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Wednesday, June 22 • 16:45 - 18:00
POSTER.66 - Empowering learners: An Empirical Investigation of Graduate Student Teaching Development

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Context: Interdisciplinary (i.e. university-wide programming) and disciplinary (i.e. training open to graduate students from one college or department) teaching development programs have been used for many years in higher education. Currently, research on the benefits of these teaching models remains scant in terms of a contextualized understanding, and empirical studies are needed. The purpose of this study was to determine graduate students’ perspectives related to interdisciplinary and disciplinary teaching and learning experiences. Learning

Objectives: The objectives of this research project were to: a) identify graduate student participation patterns in teacher training models, b) investigate students’ preferences and rationale for participation in interdisciplinary and disciplinary teacher training models, and c) empirically evaluate the perceived strengths and weakness of interdisciplinary teacher training models.

Method: Two online surveys created with Qualtrics© were used: a quantitative survey (Survey 1) and a qualitative follow-up survey (Survey 2). Three participatory focus groups were conducted to allow for further in-depth exploration in both an interdisciplinary and disciplinary group setting that represented seven distinct colleges. Statistical and thematic analyses were conducted with survey responses, and thematic analyses were conducted on focus group data.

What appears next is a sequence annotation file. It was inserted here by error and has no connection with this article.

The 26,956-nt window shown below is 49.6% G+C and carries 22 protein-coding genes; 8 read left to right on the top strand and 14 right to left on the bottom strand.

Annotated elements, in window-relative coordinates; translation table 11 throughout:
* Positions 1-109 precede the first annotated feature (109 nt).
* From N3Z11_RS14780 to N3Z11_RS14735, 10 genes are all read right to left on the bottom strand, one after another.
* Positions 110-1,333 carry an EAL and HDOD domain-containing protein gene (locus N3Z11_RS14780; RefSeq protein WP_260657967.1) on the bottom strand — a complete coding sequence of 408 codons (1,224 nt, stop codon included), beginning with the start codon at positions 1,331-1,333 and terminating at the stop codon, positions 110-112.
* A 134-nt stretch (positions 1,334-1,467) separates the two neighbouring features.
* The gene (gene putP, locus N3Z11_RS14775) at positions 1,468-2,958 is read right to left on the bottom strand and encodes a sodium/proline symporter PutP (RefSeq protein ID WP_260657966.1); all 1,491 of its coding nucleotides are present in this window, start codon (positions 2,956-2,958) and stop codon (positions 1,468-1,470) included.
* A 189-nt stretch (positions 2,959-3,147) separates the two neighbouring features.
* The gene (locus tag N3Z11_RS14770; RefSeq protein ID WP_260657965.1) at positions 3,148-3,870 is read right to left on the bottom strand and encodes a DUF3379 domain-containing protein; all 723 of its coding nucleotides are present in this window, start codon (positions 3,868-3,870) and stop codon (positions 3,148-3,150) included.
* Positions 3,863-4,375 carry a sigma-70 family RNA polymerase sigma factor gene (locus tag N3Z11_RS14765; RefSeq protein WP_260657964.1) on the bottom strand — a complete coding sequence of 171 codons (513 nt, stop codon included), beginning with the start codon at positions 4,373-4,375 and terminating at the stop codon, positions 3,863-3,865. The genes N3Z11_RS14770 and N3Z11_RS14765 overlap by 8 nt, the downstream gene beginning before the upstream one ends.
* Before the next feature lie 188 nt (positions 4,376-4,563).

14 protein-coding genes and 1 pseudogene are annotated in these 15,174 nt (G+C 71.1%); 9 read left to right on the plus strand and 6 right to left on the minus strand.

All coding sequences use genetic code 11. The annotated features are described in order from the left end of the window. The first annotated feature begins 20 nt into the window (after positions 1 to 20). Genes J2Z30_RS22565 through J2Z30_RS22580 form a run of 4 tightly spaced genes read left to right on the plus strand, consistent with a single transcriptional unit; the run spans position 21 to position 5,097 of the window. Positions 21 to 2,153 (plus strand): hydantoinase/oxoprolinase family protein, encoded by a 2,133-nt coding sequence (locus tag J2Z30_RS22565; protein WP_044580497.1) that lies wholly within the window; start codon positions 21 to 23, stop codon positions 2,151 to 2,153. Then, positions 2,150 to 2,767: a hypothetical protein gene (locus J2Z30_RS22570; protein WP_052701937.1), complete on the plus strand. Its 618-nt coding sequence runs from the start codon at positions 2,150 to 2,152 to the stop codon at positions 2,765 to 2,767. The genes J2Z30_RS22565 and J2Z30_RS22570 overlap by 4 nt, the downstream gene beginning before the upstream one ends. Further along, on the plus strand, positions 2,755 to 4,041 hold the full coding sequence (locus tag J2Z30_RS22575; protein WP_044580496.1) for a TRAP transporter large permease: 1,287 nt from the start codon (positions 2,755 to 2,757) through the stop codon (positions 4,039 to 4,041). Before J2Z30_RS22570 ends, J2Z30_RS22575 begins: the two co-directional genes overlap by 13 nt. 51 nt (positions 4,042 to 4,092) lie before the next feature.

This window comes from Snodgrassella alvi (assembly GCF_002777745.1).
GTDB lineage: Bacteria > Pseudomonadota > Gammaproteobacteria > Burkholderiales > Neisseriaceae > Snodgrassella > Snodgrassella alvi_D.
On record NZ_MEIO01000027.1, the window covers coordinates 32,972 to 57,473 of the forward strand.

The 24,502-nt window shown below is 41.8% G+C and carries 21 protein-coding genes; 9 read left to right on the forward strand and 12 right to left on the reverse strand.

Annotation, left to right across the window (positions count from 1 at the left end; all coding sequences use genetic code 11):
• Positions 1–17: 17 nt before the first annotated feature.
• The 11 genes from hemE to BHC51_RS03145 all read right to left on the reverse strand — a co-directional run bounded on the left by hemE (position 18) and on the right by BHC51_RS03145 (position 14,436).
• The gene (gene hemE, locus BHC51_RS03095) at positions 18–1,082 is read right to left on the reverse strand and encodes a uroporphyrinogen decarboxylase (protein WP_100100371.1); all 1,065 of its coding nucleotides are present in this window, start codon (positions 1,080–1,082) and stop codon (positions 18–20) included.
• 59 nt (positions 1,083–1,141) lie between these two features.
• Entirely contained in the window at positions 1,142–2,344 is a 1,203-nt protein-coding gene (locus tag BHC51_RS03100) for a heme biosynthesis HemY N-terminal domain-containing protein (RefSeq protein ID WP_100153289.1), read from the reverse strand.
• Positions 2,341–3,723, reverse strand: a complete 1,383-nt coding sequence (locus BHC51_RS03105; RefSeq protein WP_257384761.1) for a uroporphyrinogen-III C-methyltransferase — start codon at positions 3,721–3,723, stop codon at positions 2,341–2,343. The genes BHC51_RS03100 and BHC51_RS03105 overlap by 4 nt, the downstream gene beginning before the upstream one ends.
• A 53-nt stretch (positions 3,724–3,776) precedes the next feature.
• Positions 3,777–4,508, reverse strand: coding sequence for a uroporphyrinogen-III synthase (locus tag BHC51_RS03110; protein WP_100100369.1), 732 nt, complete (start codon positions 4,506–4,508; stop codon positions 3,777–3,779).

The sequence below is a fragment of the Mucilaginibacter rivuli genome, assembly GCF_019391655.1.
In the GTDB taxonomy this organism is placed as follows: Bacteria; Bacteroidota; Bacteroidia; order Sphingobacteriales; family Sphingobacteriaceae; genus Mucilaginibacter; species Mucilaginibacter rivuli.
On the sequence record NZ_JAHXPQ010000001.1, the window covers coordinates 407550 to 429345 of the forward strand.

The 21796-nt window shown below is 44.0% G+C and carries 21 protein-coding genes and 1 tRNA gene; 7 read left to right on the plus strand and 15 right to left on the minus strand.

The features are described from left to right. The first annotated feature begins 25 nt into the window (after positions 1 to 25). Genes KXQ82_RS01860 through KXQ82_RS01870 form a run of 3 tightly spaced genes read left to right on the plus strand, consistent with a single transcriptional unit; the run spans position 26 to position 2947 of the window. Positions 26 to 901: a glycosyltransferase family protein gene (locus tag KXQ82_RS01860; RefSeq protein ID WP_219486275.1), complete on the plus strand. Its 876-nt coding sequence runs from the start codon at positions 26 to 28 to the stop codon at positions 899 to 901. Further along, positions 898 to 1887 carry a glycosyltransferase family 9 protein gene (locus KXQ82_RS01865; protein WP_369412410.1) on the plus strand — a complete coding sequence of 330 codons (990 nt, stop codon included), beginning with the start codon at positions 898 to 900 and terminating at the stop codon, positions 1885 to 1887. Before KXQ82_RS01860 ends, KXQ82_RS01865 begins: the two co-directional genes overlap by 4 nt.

Results: Similar themes emerged from the survey and focus group data identifying perceived benefits of participation in either interdisciplinary or disciplinary training. Respondents’ perceived benefits were related to: (a) becoming a better teacher; (b) social learning; and (c) that while the perceived benefits of the models vary, the outcomes of both experiences are shared. The lived experiences of this population of graduate students expand the characterization of interdisciplinary and disciplinary programming.

Discussion: This empirical study points to the need for graduate student programs-- specifically teaching development offered by educational development units-- to provide both interdisciplinary and disciplinary teaching development opportunities that achieve a blend of benefits for learners.

Presenters
avatar for Kaitlin Roke

Kaitlin Roke

PhD Candidate, University of Guelph
Kaitlin Roke is a PhD Candidate at the University of Guelph, in the department of Human Health and Nutritional Science. Kaitlin also worked with the department of Open Learning and Educational Support as one of the Graduate Teaching Community Co-Chairs.

Additional Authors
KB

Katherine Bishop-Williams

PhD Student, University of Guelph
Katherine Bishop-Williams is a PhD Student at the University of Guelph, in the department of Population Medicine. Katherine is currently the College Lead for the Ontario Veterinary College, offering workshops and resources for graduate teaching development. Katherine is also involved in the Eco-Health Club and the Knowledge Translation and Transfer group, contributing several hands-on interactive workshops for graduate students.


Wednesday June 22, 2016 16:45 - 18:00
Atrium, Physics & Astronomy Building Western University

Attendees (10)




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